Demolition and recycling Concrete as a material is 100 per cent recyclable. The rubble from a demolished structure can be relatively simply segregated and crushed for re-use. The feasibility of whether this takes place on or off site will depend on various factors including scale of operation and intended reuse of the material. A common, cost effective use of concrete demolition waste is as rubble for hard core, ll or in landscaping, on site, especially if still mixed with other inert materials such as brick. This process of recycling is sometimes referred to as downcycling, since the resultant materials are deemed less valuable than when in their original form. This rather negative term does not reect the broader sustainability benets of avoiding energy and CO2 emissions associated with transporting the potential waste, or the material efciency of using a recycled material in place of virgin materials. As discussed earlier in this document, the crushed material can also be used as recycled aggregates for general use, or use in new concrete. Durability combined with its inert in-use state, makes concrete a highly resource efcient material and a highly versatile, low waste material either in its original form.

Recycling post-tensioned slabs Contrary to popular understanding, post tensioned (PT) concrete slabs can be no more difcult to alter or demolish than other structural forms. For example, alteration permits the re-use of redundant ofce space for residential use. Alternatively if demolished, the concrete and reinforcement can easily be separated out for recycling. Bonded post-tensioned slabs are easier to demolish at the end of the buildings life due to the reduction in embedded reinforcement. Unbonded PT slabs require specic sequencing for demolition. Further guidance on post-tensioned concrete can be found in Post-tensioned Concrete Construction, published by The Concrete Centre.

The Lean O fce Tooley Street, London

Sustainable speculative office development. Features include use of hollow concrete columns as air ducts and exposed concrete soffits to reduce cooling load of building. Perimeter panels provide robust internal finish and structural support. Architects: AHMM, Engineers: Arup.

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Material efciency

Summary : Considerations for designing out waste with concrete


Ensure efcient design and modelling to optimise structure Specify concrete to permit use of recycled aggregates and cement additions (e.g. GGBS and FA) by suppliers Consider low waste concrete solutions Design and co-ordinate to modular sizes Expose structural surfaces where possible Ensure accurate estimation of materials when ordering Re-use or recycle waste materials on site where possible e.g. brown roofs/ landscaping Establish clear communication for specication and manufacturing to minimise mistakes Ensure careful handling and storage on site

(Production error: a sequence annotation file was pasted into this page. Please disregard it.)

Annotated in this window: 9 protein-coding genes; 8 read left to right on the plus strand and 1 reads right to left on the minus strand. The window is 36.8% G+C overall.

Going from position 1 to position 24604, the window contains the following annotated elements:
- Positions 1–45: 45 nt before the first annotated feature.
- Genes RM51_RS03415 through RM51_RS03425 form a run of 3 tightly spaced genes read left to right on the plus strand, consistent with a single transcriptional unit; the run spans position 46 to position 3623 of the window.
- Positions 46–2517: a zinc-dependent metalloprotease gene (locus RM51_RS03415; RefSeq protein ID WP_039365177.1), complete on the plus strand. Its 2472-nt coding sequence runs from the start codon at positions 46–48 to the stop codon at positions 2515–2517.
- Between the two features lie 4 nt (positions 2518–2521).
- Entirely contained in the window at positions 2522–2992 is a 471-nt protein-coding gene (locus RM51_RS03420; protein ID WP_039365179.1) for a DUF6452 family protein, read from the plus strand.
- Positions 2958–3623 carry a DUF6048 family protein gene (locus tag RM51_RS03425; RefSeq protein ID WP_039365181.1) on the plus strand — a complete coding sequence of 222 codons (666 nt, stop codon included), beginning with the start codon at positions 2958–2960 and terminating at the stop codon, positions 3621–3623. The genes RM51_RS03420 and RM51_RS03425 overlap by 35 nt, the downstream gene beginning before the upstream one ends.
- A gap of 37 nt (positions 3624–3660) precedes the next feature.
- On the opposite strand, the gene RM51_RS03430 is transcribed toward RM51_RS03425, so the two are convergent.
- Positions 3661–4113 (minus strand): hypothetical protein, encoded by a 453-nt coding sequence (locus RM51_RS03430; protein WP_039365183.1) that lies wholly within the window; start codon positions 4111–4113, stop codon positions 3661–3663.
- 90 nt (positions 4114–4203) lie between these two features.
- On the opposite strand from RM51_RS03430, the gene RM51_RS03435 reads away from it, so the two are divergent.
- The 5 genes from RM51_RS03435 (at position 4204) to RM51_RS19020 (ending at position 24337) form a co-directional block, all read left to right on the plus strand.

References
[1] Designing out waste: A design team guide for buildings, WRAP [2] Performance 2008, A sector plan report from the UK cement Industry, MPA Cement, 2009 [3] McLaren, Bullock & Yousef, Tomorrows World: Britains Share in a Sustainable Future, Earth Scan, 1999 [4] The 1st Concrete Industry Sustainability Performance Report, 2009, TCC/05/16, MPA-The Concrete Centre, 2009 [5] The Concrete Industry Sustainability Performance Report: 2nd Report:2008 performance data and release of 2012 targets, MPA-The Concrete Centre, 2010 [6] Concrete and the Green Guide, TCC/05/17, MPA - The Concrete Centre, 2009 [7] Concrete Structures 7, The Concrete Centre, 2006 [8] Concrete Credentials: Sustainability, TCC/05/20, MPA-The Concrete Centre, 2010 [9] Sustainability Matters. Fourth Annual report on the precast industries progress on sustainability, British Precast, 2009 [10] WRAP NW net waste tool data - available on-line Jan 2010 [11] Site Waste Management Guide and templates for effective site waste management plans, WRAP / NHBC, 2008 [12] Building Research Establishment (BRE) SMARTWaste www.bre.co.uk/page.jsp?id=5 [13] Code for Sustainable Homes -Technical guide, CLG, available from www.comunities.gov.uk [14] The Cement Sustainability Initiative Recycling Concrete, World Business Council for Sustainable Development (WBCSD), 2009 [15] Survey of Arisings and Use of Alternatives to Primary Aggregates in England 2005, Construction and Waste, DCLG, 2007 [16] Agreed waste management routes for the Green Guide to Specification, quote from: Be Aware- Improving resource efficiency in construction product manufacture, Sector report Precast concrete, BRE [17] BRE Environmental and Sustainability Standard - BREEAM Offices 2008 Assessor Manual, BRE Global, 2008

Online resources
Defra Waste Data Hub - www.defra.gov.uk/environment/statistics/wastedatahub/index.htm WRAP www.wrap.org.uk/construction/ National Industrial Symbiosis Programme www.nisp.org.uk/ Envirowise www.envirowise.gov.uk/uk/Sectors/Construction.html Guidance from The Concrete Centre can be downloaded at www.concretecentre.com/publications

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The Concrete Centre, Riverside House, 4 Meadows Business Park, Station Approach, Blackwater, Camberley, Surrey GU17 9AB Ref. TCC/05/21 ISBN 978-1-904818-93-9 First published 2010 MPA - The Concrete Centre 2010

The Concrete Centre is part of the Mineral Products Association, the trade association for the aggregates, asphalt, cement, concrete, lime, mortar and silica sand industries. www.mineralproducts.org

www.concretecentre.com

All advice or information from MPA -The Concrete Centre is intended only for use in the UK by those who will evaluate the signicance and limitations of its contents and take responsibility for its use and application. No liability (including that for negligence) for any loss resulting from such advice or information is accepted by Mineral Products Association or its subcontractors, suppliers or advisors. Readers should note that the publications from MPA - The Concrete Centre are subject to revision from time to time and should therefore ensure that they are in possession of the latest version.